Sword and scabbard
Length: 1193 mm, Width: 245 mm, Depth: 120 mm, Weight: 1.15 kg [Sword] Length: 118.8 cm whole, Width: 24.4 cm quillons, Depth: 12.2 cm guard, Length: 97.3 cm blade from guard
Sword with a chiselled steel hilt, blued against a gilt ground, by Daniel or Emanuel Sadeler, Prague or Munich, the blade signed 'Alonso Perez en Toledo', 1600-20
[Sword] The hilt of steel, chiselled and blued against a gilt ground, with mythological figures after the designs of Etienne Delaune. The swept hilt has a flattened oval pommel with button (button added at the V&A in 1950), straight quillons (crossbars) and knuckle guard. The chiselled decoration on the hilt consists of strapwork, foliage, masks, grotesques, fruit, trophies of arms and figures of: 1. Mars (pommel) 2. Diana (pommel) 3. Perseus (centre of knuckle guard) 4. Vulcan (centre of large side ring) 5. Ceres (centre of small side ring) The spirally fluted wooden grip is bound with twisted brass wire. The two-sided blade is straight and slender and is signed in the fuller (narrow groove near the hilt) on each side: 'DE ALONSO PE' and 'REZ EN TOLEDO'. The rectangular ricasso has two slightly concave faces stamped with the town mark of Toledo and a crowned shield bearing the letter 'S'. The Toledo mark is repeated on each side of the ricasso.
This is one of the finer swords in the Museum's collection. It may have originally come from the armoury of the Electors of Bavaria. The chiselling of the hilt is exceptionally fine and is based on designs by the French engraver Etienne Delaune. The blade is a high quality Toledo blade signed by the prestigious maker Alonso Perez. Perez worked at the shop of the famous swordmaker, Gil de Almau who produced several swords were for the Emperor Charles V and his son Philip II of Spain Swords were not just weapons but important decorative elements in masculine costume. They were symbols of honour and rank for their owners throughout Europe. The most common sword worn by gentlemen with their civilian dress from the middle of the 16th century onwards was the rapier. From 1560 it was applied almost exclusively to a fencing sword for civilian use. It was usual for rapiers to be accompanied by matching daggers. The rapier was a thrusting and slashing weapon with a slender light blade, while the dagger was more robust, used primarily for parrying and for thrusting in close. Rapier scabbards were suspended from a belt in a form of sling while the dagger was generally worn in a sheath on the left hip. The classic rapier of the period 1570-1630 had a ‘swept’ hilt like this one. This was made up of interlinked bars and rings in front of and behind the guard sweeping in an elegant curve from the rear of the hilt to the knuckle guard. It afforded much more protection for the hand than the older straight quillons but was still not immune from the thrust of a thin rapier blade.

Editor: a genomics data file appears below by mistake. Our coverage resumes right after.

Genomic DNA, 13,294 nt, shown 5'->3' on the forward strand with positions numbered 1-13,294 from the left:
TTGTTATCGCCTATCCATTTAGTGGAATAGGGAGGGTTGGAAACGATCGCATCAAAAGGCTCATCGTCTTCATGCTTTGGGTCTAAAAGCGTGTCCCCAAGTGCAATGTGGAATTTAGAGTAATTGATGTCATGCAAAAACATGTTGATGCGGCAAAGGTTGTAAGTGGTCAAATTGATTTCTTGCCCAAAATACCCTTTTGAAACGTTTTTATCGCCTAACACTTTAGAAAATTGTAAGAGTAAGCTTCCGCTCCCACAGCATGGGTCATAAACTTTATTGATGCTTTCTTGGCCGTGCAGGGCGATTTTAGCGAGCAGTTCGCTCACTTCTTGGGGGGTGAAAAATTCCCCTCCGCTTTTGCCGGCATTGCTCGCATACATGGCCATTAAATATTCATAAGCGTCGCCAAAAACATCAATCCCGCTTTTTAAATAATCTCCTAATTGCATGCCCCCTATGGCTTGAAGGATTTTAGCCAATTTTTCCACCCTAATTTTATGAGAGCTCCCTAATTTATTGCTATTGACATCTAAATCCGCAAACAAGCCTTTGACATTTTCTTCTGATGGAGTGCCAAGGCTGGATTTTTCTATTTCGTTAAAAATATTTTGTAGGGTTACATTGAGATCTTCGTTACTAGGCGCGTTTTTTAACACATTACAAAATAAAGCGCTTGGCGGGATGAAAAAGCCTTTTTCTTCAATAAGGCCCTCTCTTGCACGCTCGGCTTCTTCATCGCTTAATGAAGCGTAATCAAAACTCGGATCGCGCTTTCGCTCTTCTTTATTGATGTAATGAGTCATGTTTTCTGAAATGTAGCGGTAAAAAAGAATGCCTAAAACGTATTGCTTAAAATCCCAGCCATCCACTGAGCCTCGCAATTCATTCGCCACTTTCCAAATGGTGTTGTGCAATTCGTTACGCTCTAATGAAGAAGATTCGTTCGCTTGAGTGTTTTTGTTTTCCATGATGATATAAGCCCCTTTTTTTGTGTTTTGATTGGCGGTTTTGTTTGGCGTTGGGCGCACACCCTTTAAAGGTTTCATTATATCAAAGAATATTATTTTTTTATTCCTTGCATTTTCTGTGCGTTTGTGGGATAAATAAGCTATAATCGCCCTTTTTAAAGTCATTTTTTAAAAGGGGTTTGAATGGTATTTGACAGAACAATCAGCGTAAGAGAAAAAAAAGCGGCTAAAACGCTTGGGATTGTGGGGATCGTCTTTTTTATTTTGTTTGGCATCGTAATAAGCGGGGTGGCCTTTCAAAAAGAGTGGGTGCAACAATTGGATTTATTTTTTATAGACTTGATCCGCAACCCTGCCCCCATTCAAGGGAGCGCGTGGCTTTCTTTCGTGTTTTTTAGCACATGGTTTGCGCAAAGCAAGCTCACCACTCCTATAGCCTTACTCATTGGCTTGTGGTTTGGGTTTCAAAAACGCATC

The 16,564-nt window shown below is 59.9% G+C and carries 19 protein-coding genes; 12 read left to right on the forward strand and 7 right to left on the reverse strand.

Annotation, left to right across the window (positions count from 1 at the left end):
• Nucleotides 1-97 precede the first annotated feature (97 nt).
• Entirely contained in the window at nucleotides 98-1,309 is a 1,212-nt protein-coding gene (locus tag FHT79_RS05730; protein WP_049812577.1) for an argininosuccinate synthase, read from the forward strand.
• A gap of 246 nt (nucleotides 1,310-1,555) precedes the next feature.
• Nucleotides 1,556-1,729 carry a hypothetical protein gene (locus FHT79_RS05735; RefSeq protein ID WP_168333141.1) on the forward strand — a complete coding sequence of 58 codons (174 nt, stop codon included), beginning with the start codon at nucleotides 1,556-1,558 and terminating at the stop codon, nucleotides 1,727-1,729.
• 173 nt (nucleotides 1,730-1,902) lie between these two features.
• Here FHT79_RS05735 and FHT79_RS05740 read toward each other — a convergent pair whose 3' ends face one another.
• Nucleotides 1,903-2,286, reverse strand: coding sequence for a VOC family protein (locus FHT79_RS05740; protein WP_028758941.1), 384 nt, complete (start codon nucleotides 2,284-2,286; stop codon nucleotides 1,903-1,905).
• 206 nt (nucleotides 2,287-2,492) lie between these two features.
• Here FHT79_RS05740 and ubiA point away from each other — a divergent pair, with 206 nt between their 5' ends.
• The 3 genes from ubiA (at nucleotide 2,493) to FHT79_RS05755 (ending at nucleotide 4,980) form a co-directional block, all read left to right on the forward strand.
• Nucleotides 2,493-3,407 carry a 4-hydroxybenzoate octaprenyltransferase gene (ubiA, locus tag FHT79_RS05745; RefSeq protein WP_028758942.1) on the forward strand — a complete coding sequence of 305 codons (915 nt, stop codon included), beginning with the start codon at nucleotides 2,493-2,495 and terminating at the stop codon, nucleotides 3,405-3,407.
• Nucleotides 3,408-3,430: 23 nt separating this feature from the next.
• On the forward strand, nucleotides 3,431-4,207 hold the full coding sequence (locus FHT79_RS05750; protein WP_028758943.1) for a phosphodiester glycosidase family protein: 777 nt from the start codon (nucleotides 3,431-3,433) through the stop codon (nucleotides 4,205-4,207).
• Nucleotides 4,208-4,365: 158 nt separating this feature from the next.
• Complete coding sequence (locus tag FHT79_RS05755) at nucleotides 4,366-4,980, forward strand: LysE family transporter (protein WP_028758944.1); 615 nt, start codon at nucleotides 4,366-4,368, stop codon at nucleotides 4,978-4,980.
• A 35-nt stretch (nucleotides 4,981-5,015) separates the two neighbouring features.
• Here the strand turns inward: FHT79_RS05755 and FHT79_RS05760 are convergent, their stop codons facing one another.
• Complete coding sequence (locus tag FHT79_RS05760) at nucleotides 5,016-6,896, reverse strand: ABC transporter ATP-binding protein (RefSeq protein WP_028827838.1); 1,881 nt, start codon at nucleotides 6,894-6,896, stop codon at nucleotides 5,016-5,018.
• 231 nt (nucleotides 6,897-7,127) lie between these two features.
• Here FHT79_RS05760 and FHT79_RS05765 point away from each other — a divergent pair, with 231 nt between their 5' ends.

Historical significance: This is one of the finer swords in the Museum's collection. It may have originally come from the wardrobe of the Electors of Bavaria as the Sadelers worked at the Court there. The blade is a fine Toledo blade by the prestigious maker Alonso Perez. Perez worked at the shop of the famous swordmaker, Gil de Almau who produced several swords for the Emperor Charles V and his son Philip II of Spain, several of which survive in the Real Armeria in Madrid.
Transferred from the Royal United Services Museum
Location: In Storage